I’m not sure why Bliss’ piece affected me so deeply. Perhaps it was because I’d spent the day working on my novel Goodbye Jambalaya which is in large part about the geography of despair. Maybe it’s because I’ve often heard his hopelessness (and bitterness) echoed among several of my older activist friends. Anyway: it hit me hard enough to get saved into the PDF archive.
Bliss begins by thanking a couple of friends for their comments on previous posts and then gets down to explaining why he hasn’t posted anything for nearly a month. “Several people have wondered if I am sick — if my long silence is the result of illness. Indeed it is, but my affliction is neither viral nor bacteriological. It is instead political: the fact our collective powerlessness has become so obvious — and so depressing — there is little I can do beyond the proverbial wailing and gnashing of teeth.”
Oh yeah, I thought, I’ve definitely been there before. Several times: right after the latest Iraq War started, when the public option was taken off the table in the health care debate, when President Obama decided he was going to expand the war in Afghanistan, when BP’s insatiable lust for profits (as well as our insatiable lust for fossil fuels) propelled them to tear a hole in the ocean floor, and for 85 days, 16 hours, and 25 minutes all we could do was watch it bleed.
On most of those issues, I thought I was a good active citizen. I kept myself informed; I voted; I wrote my congressman and senators; I wrote and published zines. In the case of Afghanistan, I even wrote the President — in longhand, since I read somewhere he’d be more likely to actually see my missive that way. “Do something truly audacious,” I implored him. “Stop a war.” But no go. All my efforts — as well as the efforts of several million others — were in vain.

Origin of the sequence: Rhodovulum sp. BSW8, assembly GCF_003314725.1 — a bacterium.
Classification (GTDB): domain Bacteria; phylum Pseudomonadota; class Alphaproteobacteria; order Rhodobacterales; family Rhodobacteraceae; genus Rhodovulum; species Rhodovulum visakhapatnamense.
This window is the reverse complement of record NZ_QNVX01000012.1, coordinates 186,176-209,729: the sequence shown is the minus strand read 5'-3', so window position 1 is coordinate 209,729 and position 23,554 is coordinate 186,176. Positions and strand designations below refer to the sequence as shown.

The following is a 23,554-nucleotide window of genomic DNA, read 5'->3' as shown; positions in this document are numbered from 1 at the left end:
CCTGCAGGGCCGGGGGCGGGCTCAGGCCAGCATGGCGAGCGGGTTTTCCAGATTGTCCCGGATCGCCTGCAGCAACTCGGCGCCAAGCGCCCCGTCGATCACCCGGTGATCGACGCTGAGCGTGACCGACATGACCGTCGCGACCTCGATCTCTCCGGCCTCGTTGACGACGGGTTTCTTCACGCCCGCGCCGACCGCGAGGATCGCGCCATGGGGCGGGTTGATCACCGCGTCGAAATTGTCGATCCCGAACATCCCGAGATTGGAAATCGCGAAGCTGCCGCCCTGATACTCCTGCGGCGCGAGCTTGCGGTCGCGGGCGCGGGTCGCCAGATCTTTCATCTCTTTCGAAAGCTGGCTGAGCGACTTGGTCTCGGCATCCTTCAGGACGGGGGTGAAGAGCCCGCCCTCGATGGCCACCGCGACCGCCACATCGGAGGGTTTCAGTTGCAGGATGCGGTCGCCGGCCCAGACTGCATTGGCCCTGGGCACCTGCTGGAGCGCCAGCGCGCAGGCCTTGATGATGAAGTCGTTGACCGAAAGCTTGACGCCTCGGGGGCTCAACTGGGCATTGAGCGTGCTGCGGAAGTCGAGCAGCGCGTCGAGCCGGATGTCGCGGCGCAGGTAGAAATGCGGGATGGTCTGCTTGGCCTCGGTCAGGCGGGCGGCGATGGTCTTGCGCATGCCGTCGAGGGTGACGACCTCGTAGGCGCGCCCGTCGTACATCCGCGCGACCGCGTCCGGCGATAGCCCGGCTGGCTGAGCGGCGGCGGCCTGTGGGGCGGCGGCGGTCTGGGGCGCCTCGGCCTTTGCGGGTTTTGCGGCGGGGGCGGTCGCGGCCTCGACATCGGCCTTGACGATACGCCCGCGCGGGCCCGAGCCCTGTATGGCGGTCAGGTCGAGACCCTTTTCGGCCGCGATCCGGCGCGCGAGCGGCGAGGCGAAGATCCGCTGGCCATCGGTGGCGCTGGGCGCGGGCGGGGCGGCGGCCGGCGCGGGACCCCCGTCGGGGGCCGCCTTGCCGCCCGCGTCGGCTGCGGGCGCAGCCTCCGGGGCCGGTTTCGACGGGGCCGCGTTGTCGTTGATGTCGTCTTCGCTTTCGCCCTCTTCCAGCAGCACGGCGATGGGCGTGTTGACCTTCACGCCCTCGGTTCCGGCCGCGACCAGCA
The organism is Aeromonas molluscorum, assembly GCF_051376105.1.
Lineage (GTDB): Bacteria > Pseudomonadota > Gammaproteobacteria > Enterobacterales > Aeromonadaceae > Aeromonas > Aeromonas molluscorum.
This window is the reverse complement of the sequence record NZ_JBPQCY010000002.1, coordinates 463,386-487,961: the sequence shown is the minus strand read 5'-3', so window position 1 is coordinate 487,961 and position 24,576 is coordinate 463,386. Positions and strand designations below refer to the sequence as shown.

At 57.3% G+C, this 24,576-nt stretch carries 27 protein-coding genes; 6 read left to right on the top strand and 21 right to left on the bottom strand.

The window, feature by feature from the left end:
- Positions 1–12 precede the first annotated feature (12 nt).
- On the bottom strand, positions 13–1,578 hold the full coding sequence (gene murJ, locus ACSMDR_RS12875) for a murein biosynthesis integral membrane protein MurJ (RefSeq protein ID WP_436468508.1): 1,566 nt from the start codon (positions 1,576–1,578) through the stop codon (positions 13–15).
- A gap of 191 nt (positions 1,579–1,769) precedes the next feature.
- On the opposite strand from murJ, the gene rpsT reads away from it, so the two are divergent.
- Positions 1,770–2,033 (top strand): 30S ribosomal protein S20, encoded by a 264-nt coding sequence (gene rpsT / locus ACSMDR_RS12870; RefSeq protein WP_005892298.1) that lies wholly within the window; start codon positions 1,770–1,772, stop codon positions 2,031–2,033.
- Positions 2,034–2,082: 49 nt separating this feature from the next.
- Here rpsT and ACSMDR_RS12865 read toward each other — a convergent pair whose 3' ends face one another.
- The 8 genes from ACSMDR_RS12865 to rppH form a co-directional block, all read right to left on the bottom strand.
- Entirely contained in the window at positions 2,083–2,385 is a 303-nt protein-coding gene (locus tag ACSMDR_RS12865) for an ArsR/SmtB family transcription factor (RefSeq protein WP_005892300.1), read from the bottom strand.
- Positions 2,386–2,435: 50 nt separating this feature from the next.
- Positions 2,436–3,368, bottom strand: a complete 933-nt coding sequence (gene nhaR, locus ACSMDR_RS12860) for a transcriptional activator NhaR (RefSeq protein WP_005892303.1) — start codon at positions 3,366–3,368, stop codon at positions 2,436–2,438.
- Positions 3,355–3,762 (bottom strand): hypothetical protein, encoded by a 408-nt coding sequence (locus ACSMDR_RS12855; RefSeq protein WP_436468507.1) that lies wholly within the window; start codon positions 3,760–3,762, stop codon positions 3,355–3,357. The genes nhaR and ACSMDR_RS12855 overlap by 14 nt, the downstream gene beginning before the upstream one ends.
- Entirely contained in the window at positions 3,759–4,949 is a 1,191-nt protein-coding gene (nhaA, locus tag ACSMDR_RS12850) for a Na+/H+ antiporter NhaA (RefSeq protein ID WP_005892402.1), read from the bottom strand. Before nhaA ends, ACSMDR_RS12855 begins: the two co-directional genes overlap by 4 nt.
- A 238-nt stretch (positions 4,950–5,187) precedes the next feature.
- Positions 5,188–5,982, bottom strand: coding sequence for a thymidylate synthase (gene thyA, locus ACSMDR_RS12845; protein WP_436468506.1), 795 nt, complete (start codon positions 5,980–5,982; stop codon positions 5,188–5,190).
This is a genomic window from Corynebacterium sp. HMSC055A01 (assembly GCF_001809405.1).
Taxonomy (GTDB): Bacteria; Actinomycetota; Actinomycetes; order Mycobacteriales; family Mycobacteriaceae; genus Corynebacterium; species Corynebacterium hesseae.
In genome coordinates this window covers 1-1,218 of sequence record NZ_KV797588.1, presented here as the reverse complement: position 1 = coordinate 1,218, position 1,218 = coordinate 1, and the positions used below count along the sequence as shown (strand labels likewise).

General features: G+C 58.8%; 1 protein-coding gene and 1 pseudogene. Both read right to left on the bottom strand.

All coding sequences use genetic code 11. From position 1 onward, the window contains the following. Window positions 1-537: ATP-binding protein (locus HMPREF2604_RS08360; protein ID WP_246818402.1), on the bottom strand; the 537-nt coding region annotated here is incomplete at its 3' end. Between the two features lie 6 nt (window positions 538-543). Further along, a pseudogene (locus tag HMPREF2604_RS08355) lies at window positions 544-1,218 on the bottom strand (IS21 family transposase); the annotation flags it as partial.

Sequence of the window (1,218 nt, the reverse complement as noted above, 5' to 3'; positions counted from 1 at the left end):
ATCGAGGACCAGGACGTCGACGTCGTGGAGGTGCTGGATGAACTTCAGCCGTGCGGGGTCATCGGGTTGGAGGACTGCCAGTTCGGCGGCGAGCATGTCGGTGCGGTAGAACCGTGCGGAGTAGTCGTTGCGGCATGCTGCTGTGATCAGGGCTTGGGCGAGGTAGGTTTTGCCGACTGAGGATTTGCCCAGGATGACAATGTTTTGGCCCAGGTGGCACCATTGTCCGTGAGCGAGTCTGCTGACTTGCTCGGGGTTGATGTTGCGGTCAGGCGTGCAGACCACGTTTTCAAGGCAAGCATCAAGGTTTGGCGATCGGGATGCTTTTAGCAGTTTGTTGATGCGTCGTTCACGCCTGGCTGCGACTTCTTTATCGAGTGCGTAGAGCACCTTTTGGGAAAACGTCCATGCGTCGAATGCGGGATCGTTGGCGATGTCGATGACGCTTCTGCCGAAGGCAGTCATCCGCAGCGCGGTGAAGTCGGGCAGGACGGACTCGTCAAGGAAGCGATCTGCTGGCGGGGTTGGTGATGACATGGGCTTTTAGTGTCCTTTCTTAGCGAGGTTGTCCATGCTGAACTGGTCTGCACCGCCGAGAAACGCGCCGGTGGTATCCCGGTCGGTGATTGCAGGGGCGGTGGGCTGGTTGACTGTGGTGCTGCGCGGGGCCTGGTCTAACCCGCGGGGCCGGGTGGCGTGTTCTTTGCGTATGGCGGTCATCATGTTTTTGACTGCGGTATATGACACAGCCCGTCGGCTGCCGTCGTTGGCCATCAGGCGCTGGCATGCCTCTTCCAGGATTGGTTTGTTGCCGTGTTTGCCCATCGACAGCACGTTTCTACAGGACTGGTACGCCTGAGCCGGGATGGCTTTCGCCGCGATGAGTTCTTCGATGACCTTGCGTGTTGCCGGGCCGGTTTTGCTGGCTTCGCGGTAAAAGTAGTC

Bliss asserts this state of powerlessness is more than a passing malaise, that indeed real change is impossible and the bad guys (the Ayn Rand capitalists) have won. Part of the reason for this is that the “four basic requirements” for “liberation from tyranny” no longer exist. These four basic requirements are: solidarity, a disciplined population, the ability to master the “extant technologies by which the Ruling Class maintains its power” and support from a major foreign power.
I estimate Loren Bliss to be at least 20 years older than I am (judging by the fact he’s retired and by his terminology, which seems dated. Who capitalizes “Ruling Class” anymore?) so presumably he has less time to try to live in a state of total despair. Unfortunately, I can’t afford to give up; it’s a matter of survival and sanity. So I do not take Bliss’ four prerequisites as gospel and refuse to believe the tools to build a better world have vanished forever. But his post did get me thinking — and in my next posts, I will use his four conditions as a framework to discuss why real change is so slow in coming.
Solidarity: By this Bliss means ideally ideological solidarity, or “at least the solidarity of a common list of grievances”. If you are going to effect change, you have to have enough people to agree on what needs changing first, and in America, getting to that crucial first step is quite a challenge.